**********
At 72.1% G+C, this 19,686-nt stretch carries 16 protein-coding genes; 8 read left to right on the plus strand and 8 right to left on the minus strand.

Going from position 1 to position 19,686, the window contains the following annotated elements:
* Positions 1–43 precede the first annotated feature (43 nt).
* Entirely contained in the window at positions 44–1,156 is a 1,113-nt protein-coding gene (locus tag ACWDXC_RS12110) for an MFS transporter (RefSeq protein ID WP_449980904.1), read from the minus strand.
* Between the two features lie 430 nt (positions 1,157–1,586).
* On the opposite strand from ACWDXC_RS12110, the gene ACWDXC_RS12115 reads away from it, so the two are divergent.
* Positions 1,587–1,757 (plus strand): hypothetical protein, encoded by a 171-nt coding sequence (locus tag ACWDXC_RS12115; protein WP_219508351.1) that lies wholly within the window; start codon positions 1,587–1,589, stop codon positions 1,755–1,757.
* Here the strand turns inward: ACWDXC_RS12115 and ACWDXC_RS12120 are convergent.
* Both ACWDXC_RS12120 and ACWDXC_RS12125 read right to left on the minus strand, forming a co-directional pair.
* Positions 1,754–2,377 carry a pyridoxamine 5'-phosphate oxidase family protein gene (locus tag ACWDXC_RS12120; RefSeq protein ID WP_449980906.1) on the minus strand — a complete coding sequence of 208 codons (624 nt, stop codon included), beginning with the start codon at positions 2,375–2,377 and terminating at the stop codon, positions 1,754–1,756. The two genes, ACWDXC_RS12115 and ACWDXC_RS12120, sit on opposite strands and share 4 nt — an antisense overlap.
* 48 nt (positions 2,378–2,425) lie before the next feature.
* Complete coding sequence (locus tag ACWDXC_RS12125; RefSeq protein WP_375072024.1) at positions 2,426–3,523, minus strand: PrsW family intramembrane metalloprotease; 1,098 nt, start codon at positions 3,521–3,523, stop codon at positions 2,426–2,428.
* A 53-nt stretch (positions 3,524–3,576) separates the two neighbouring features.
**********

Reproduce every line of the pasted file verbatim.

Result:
At 72.1% G+C, this 19,686-nt stretch carries 16 protein-coding genes; 8 read left to right on the plus strand and 8 right to left on the minus strand.

Going from position 1 to position 19,686, the window contains the following annotated elements:
* Positions 1–43 precede the first annotated feature (43 nt).
* Entirely contained in the window at positions 44–1,156 is a 1,113-nt protein-coding gene (locus tag ACWDXC_RS12110) for an MFS transporter (RefSeq protein ID WP_449980904.1), read from the minus strand.
* Between the two features lie 430 nt (positions 1,157–1,586).
* On the opposite strand from ACWDXC_RS12110, the gene ACWDXC_RS12115 reads away from it, so the two are divergent.
* Positions 1,587–1,757 (plus strand): hypothetical protein, encoded by a 171-nt coding sequence (locus tag ACWDXC_RS12115; protein WP_219508351.1) that lies wholly within the window; start codon positions 1,587–1,589, stop codon positions 1,755–1,757.
* Here the strand turns inward: ACWDXC_RS12115 and ACWDXC_RS12120 are convergent.
* Both ACWDXC_RS12120 and ACWDXC_RS12125 read right to left on the minus strand, forming a co-directional pair.
* Positions 1,754–2,377 carry a pyridoxamine 5'-phosphate oxidase family protein gene (locus tag ACWDXC_RS12120; RefSeq protein ID WP_449980906.1) on the minus strand — a complete coding sequence of 208 codons (624 nt, stop codon included), beginning with the start codon at positions 2,375–2,377 and terminating at the stop codon, positions 1,754–1,756. The two genes, ACWDXC_RS12115 and ACWDXC_RS12120, sit on opposite strands and share 4 nt — an antisense overlap.
* 48 nt (positions 2,378–2,425) lie before the next feature.
* Complete coding sequence (locus tag ACWDXC_RS12125; RefSeq protein WP_375072024.1) at positions 2,426–3,523, minus strand: PrsW family intramembrane metalloprotease; 1,098 nt, start codon at positions 3,521–3,523, stop codon at positions 2,426–2,428.
* A 53-nt stretch (positions 3,524–3,576) separates the two neighbouring features.